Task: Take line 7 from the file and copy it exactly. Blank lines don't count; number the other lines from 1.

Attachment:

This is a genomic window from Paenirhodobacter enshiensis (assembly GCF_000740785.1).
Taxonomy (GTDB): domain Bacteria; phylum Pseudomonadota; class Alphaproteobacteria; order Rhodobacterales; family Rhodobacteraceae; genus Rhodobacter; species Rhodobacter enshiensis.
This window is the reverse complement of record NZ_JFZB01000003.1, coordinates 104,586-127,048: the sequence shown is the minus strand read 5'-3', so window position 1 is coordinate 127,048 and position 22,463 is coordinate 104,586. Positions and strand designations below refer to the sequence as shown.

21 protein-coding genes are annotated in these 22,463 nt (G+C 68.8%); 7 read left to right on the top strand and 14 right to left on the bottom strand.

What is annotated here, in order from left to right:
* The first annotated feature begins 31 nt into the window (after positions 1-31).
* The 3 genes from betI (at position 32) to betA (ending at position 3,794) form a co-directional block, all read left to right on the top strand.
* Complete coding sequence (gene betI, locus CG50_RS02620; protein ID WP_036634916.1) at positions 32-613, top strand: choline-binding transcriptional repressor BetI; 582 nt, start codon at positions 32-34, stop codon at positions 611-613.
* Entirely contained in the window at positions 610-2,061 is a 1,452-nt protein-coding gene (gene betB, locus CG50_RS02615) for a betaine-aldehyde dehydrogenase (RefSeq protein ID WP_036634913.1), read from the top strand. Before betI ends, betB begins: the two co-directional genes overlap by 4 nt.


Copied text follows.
* The 3 genes from betI (at position 32) to betA (ending at position 3,794) form a co-directional block, all read left to right on the top strand.